Asperger Syndrome and Autism
You've probably heard of autism, but what is Asperger syndrome?
Treatment and Diagnosis continued...
Newman has observed a very different problem. "I find that many parents
very strongly believe that something is amiss, and they are told by their
pediatrician, 'No, everything is fine, you're being nervous. Give it another
six months,'" he says.
Unfortunately, experts do agree that time is the key to making progress with
AS, and it's important parents pay attention. "The first thing you look for
is if your kid is more deeply interested in himself -- the main thing is that
they don't engage in the world like others do," says Schuler. "They are
intelligent but can't carry on a social conversation or interaction."
Newman says that with intensive treatment the possibilities are very good
for tremendous progress to be seen. "Without treatment, most people
unfortunately do require tremendous help throughout their lives just to
function in everyday life. With early intensive intervention, however, the
outlook may be much brighter."
Growing Older With Asperger Syndrome
Many adults with Asperger syndrome are successful academically, and move on
to jobs. "Where they tend to be held back is on the social side in terms of
relationships. Many of them are very lonely and suffer from depression because
they can't make friends," says Baron-Cohen.
Indeed, relationships prove difficult for people with Asperger syndrome, and
divorce is more likely as well.
These patients might also find themselves limited in their careers; some of
them don't advance at work, says Baron-Cohen, because of a lack of people
skills or difficulty with managerial responsibilities. But that doesn't mean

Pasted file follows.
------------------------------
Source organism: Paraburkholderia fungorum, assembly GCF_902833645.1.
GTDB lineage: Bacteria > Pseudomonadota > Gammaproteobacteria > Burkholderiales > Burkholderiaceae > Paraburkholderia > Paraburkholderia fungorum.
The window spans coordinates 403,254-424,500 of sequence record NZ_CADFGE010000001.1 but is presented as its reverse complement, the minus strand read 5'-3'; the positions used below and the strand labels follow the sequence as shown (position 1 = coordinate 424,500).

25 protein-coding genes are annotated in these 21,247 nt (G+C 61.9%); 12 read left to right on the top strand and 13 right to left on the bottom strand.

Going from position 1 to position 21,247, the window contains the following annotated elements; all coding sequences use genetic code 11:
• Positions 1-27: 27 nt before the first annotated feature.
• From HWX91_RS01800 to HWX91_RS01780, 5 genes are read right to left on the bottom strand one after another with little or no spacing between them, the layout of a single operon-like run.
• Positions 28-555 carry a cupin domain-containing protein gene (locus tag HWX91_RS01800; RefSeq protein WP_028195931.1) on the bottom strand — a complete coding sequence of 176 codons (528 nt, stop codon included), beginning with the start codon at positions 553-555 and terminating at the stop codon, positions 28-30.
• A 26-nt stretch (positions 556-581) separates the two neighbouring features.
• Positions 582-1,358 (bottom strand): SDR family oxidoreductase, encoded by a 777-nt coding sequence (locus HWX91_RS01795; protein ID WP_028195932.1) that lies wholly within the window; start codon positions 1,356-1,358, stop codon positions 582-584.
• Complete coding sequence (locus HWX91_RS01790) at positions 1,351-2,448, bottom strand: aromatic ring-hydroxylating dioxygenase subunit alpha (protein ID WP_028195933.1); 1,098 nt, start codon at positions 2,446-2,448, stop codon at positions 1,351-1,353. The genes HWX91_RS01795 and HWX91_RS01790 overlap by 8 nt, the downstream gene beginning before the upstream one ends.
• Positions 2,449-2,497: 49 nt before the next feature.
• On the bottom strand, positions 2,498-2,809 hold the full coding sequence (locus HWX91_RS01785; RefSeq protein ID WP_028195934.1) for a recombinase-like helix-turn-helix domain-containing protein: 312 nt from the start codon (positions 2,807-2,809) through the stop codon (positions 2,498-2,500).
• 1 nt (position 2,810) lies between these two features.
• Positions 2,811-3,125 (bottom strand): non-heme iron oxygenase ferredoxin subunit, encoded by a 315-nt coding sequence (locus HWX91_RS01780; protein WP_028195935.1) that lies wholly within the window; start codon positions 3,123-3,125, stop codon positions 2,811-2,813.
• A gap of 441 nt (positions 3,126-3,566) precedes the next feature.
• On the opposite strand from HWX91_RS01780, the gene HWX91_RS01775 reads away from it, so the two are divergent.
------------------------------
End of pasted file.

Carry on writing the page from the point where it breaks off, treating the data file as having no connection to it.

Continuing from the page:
that people with AS don't have the same desires as everyone else. "The
desires are the same in terms of wanting a close relationship, and some people
with AS do manage relationships," says Baron-Cohen. "It's about if they
can meet a partner who accepts how they are different."
That is likely one of the largest challenges -- the fact that people with
this problem are often so misunderstood by other people, finding support for
parents, children, and adults with AS is extremely important. Schuler says
networking with other parents has improved life for his family -- something
other parents often take for granted. "When you join support groups, and
find a community of people with similar issues, you look out for each other.
You discuss everything from what rights you have in certain districts to how to
With new research the future may bring more valuable treatments and a
greater understanding of Asperger syndrome. While kids and adults with the
condition may find it difficult to connect, parents will likely find the
opposite to be true. "One good thing about Asperger's is that you will
always be in touch with your kid's teachers and administrators," Schuler
says, of being well connected to the people in his son's life. "You don't
just put your kid on a bus and send them off to get educated. You can't
possibly be disconnected from your kids and their education when they have